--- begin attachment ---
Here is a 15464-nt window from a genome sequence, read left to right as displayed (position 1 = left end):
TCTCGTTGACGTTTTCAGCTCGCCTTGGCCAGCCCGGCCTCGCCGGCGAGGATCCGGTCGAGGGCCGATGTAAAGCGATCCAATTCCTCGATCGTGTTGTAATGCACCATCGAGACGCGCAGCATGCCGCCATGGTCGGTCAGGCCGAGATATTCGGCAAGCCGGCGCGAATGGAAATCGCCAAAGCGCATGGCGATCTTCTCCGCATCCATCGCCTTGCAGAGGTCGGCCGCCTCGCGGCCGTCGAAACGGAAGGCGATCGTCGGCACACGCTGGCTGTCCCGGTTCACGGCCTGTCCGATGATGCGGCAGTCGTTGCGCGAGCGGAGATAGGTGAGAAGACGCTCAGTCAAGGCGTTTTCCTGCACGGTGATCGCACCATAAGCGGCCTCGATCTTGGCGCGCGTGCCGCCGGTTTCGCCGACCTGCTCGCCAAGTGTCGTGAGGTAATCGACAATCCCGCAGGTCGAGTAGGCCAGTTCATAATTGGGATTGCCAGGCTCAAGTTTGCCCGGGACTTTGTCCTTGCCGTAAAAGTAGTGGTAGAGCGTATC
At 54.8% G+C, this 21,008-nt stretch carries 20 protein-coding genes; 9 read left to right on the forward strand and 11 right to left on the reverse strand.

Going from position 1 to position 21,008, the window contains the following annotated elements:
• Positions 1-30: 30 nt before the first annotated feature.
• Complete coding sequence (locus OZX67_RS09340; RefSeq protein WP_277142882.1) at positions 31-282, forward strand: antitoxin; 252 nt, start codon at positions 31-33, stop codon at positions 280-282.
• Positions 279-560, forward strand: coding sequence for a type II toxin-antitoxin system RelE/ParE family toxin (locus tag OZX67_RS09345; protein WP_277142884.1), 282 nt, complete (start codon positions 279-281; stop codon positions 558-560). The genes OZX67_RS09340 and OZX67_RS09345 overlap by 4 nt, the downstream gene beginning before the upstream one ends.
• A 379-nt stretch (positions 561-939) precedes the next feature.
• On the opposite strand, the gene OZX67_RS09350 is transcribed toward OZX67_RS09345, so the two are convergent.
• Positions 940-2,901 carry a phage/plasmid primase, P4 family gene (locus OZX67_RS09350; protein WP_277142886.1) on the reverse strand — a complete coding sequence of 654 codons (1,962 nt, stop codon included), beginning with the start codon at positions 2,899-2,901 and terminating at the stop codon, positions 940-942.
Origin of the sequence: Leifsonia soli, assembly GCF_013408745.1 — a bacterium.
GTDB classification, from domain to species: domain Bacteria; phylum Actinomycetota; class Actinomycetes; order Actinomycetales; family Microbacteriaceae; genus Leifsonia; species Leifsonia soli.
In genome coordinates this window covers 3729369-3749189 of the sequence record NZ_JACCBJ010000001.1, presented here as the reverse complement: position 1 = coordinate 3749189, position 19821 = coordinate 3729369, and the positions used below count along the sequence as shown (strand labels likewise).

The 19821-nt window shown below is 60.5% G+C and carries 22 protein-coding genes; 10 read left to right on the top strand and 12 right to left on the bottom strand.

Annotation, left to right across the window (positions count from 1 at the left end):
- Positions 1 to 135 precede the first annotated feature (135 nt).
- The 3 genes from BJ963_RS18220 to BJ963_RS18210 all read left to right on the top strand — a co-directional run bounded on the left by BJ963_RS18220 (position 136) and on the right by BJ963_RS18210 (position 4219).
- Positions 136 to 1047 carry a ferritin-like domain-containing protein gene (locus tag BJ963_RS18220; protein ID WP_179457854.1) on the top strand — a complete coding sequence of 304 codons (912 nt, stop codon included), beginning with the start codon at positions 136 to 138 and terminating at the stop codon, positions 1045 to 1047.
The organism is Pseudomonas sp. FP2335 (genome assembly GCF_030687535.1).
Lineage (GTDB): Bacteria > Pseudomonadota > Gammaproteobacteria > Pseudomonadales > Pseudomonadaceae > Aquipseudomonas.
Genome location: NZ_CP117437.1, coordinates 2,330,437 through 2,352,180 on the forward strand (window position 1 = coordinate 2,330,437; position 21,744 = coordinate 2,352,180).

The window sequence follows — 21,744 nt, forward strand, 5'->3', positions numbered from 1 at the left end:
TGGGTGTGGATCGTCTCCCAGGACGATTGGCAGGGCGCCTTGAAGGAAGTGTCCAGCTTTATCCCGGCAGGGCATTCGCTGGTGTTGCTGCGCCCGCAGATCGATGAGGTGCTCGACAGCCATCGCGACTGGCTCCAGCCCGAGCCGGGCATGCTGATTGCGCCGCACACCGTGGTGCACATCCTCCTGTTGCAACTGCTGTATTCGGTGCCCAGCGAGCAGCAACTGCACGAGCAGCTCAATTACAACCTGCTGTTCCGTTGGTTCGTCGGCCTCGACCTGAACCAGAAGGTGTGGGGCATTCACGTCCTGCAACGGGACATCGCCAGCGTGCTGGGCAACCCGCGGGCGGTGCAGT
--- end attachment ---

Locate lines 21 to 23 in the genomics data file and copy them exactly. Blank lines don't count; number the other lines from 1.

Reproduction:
Genome location: NZ_CP117437.1, coordinates 2,330,437 through 2,352,180 on the forward strand (window position 1 = coordinate 2,330,437; position 21,744 = coordinate 2,352,180).

The window sequence follows — 21,744 nt, forward strand, 5'->3', positions numbered from 1 at the left end:
TGGGTGTGGATCGTCTCCCAGGACGATTGGCAGGGCGCCTTGAAGGAAGTGTCCAGCTTTATCCCGGCAGGGCATTCGCTGGTGTTGCTGCGCCCGCAGATCGATGAGGTGCTCGACAGCCATCGCGACTGGCTCCAGCCCGAGCCGGGCATGCTGATTGCGCCGCACACCGTGGTGCACATCCTCCTGTTGCAACTGCTGTATTCGGTGCCCAGCGAGCAGCAACTGCACGAGCAGCTCAATTACAACCTGCTGTTCCGTTGGTTCGTCGGCCTCGACCTGAACCAGAAGGTGTGGGGCATTCACGTCCTGCAACGGGACATCGCCAGCGTGCTGGGCAACCCGCGGGCGGTGCAGT